33.) The Commission believes that exchange membership should continue to be limited to registered broker-dealers and persons associated with registered broker-dealers in accordance with Section 6(c)(1) of the Exchange Act 6 . The Commission, however, is soliciting comments as to whether institutions should be permitted to be members of a registered exchange. For the reasons stated in the Release, we agree that exchange membership should be limited to registered broker-dealers. Through the sponsorship of discount or full-service broker-dealer members, however, institutional and individual investors should granted full and equitable exchange access.34.) The securities industry and the general public need access to exchanges to ensure the best execution of orders and view exchanges as venues for trading that are open to all qualified persons. We fully agree.35.) To further emphasize the goal of vigorous competition, Congress required the Commission to consider the competitive effects of exchanges rules, as well as the Commission’s own rules. The Commission proposes to require all ATS’s registered as exchanges to comply with these requirements of the Exchange Act. We are prepared to comply with all applicable requirements.36.) The Commission would expect any ATS that registers as an exchange to comply with the policies and procedures outlined by the Commission in its policy statements concerning the automation review program, including cooperation with any reviews conducted by the Commission. We intend to comply with all applicable policies and procedures outlined by the Commission, including reviews conducted by the Commission pursuant to the ARP. 37.) Any alternative trading system that elects to register as a national securities exchange would also be expected to become a participant in the market-wide transaction and quotation-reporting plans currently operated by registered exchanges and the NASD. While national securities exchanges are required to participate in an effective quote and transaction-reporting plan, the specific plans are not mandated. Accordingly, if the CTA and the CQS plans’ terms are not compatible with the structure of alternative trading systems that register as exchanges, new plans could be formed to satisfy this requirement. Following the registration of IBEX as a national securities exchange, we intend to participate in all applicable transaction and quotation-reporting plans currently operated by registered exchanges and the NASD. As no quotation and transaction reporting plan for fixed income securities currently exists, however, and the CTA and CQS plans’ terms do not apply to fixed income securities, we are preparing a new plan for submission to the Commission to satisfy this requirement. 38.) In addition to requiring participation by newly registered exchanges in all of the applicable quote and transaction reporting plans existing today, the Commission would expect newly registered exchanges to also participate in ITS, or an equivalent system if one where developed. ITS provides trading links between market centers and enables a broker or dealer who participates in one market to execute orders, as principal or agent, in an ITS security at another market center, through the system. We enthusiastically support the objectives of ITS, and will participate in it and all other applicable plans, as appropriate. 39.) In addition to participation in NMS mechanisms, ATS’s that register as exchanges would be required to: 1) comply with any Commission-instituted trading halt relating to securities traded on or through its facilities; 2) potentially adopt trading halt rules to comply with certain Commission rules; and 3) impose trading halts for individual securities, for classes of securities, and for their system as a whole under the appropriate circumstances. We intend to fully comply with those requirements.* * * * * * * * * * * * * *We thank the Staff again for the opportunity to comment on the proposed rules and amendments outlined in the Release. We would be pleased to discuss our views at your convenience. Please contact the undersigned at (800) 682-2749 or via E-mail at lef@intervest.com Sincerely,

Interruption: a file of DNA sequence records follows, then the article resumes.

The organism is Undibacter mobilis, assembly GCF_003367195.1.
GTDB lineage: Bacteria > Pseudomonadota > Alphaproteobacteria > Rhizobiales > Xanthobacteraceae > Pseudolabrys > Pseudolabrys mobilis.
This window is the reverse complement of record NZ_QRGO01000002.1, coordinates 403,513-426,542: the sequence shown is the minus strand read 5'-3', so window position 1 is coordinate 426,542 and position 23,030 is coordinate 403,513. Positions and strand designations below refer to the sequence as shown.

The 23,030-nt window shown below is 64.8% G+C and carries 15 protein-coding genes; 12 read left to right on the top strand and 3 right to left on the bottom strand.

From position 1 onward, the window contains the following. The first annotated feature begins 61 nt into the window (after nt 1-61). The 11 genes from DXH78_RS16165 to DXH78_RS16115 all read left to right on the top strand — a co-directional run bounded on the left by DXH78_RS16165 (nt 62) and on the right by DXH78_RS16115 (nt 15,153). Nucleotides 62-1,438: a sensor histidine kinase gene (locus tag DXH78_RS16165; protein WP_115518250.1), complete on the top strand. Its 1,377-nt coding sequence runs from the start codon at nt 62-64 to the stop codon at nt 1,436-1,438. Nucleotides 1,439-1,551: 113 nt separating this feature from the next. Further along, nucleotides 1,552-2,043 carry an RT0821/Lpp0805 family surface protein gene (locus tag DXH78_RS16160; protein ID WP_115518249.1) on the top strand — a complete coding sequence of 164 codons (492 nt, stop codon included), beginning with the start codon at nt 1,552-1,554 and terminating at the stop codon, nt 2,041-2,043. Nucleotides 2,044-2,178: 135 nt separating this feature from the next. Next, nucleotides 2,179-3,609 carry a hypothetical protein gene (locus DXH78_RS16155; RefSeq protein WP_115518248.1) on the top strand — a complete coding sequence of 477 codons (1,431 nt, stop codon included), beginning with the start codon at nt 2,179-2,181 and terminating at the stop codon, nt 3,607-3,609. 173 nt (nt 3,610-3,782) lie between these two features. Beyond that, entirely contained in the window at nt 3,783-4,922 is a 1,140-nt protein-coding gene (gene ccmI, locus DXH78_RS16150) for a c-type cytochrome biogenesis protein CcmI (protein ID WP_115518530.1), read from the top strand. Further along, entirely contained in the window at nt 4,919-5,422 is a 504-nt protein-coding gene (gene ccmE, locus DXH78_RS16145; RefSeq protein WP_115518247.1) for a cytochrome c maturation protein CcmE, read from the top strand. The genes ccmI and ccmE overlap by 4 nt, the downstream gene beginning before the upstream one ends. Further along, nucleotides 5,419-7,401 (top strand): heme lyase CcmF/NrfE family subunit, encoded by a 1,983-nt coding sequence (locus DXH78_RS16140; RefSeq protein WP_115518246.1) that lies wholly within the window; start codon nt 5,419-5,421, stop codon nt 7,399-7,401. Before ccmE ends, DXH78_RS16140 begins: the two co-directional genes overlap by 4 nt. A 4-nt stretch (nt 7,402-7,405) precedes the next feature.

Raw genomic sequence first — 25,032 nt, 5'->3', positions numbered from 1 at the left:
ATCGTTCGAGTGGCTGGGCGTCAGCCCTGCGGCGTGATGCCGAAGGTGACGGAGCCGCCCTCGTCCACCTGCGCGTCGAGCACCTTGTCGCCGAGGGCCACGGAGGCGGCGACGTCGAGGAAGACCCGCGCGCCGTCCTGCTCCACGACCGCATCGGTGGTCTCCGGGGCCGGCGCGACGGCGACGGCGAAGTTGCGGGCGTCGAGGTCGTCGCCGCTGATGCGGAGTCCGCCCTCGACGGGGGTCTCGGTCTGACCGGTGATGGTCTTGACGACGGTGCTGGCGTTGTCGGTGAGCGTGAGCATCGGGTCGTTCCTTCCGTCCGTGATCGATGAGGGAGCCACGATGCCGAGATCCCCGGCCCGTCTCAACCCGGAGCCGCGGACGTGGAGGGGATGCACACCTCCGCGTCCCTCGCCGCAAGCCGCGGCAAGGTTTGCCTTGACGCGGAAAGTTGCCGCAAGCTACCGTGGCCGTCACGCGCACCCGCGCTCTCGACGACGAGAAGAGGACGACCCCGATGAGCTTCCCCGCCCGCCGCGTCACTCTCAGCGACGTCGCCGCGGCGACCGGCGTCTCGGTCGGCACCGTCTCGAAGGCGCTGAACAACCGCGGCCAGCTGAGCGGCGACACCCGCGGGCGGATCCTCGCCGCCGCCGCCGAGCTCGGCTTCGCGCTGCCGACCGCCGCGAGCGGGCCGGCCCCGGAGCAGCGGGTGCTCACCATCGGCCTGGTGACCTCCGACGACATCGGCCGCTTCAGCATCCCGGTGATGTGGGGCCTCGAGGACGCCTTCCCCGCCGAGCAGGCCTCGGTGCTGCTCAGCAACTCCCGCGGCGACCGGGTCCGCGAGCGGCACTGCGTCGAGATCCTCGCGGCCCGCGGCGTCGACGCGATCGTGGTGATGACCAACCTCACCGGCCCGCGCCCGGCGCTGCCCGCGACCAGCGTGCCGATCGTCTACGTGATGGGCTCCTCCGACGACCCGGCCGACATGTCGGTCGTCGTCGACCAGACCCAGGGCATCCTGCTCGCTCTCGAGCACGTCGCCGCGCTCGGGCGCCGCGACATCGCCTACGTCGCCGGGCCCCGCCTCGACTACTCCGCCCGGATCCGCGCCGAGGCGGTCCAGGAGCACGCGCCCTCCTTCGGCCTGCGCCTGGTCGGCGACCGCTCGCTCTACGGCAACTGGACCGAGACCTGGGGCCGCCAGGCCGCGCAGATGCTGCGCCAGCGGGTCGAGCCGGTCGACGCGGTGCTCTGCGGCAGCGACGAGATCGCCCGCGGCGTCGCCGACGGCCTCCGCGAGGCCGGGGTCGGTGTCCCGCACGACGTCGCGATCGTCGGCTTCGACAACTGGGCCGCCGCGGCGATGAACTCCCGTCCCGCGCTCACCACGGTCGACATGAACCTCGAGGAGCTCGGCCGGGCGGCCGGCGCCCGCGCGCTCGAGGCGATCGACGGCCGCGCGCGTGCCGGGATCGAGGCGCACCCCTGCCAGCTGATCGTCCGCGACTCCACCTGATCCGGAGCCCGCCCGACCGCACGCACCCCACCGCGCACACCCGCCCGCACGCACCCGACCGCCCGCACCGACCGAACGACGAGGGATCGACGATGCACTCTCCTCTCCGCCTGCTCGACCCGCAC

Larry E. Fondren,
President
Integrated Bond Exchange, Inc.


FOOTNOTES

-[1]- See Senate Report 94-75, Securities Acts Amendments of 1975, Report of the Committee on Banking, Housing and Urban Affairs to accompany S.249, page 9.

-[2]- See Quote Rule (Rule 11Ac1-1), Display Rule (Rule 11Ac1-4) and ECN Alternative Rule (Rule 11Ac1-5), which collectively require broker-dealers which execute more than de minimis number of transactions in a listed security, to display their best-priced orders for that security to the exchange or national securities association system on which it is listed, and to accommodate execution of those orders by participants in those markets.

-[3]- Preliminary analysis of bond market transaction-data currently being independently studied by Purdue University and Notre Dame University academics, indicates that over $40 billion dollars in excess transaction costs were incurred by institutional investors in the corporate bond market in calendar years 1995 through 1997.

-[4]- See SEC, STATEMENT OF THE SECURITIES AND EXCHANGE COMMISSION ON THE FUTURE STRUCTURE OF THE SECURITIES MARKETS (Feb. 2, 1972) 37 FR 5286 (Feb. 4, 1972) (emphasis added).

-[5]- See SEC 17CFR Part 240 (Release No. 34-37619A; File No. S7-30-95) RIN3235-AG66; Order Execution Obligations, Final Rulesó"The proposed Quote Rule amendments also would require OTC market makers and specialists that account for more than 1% of the volume in any listed security to publish their quotations for that security ("Mandatory Quote Rule"). Further, "The Display rule adopted today requires OTC market makers and specialists to display the price and full size of customer limit orders when these orders represent buying and selling interest that is at a better price than a specialist's or OTC market makerís public quote. OTC market makers and specialists also must increase the size of the quote for a particular security to reflect a limit order of greater than de minimis size when the limit order is priced equal to the specialistís or OTC market maker's disseminated quote and that quote is equal to the national best bid or offer."

-[6]- Section 6(b)(2) and 6(c) of the Exchange Act, 15 U.S.C. 78f(b)(2) and (c); Section 15A(b)(8) of the Exchange Act, 15 U.S.C.78o-3(b)(8). "Restraints on membership cannot be justified as achieving a valid regulatory purpose and, therefore, constitute an unnecessary burden on competition and impediment to the development of a national market system." H.R. Rep. No. 123, 94 th Cong., 1 st Sess. 53 (1975).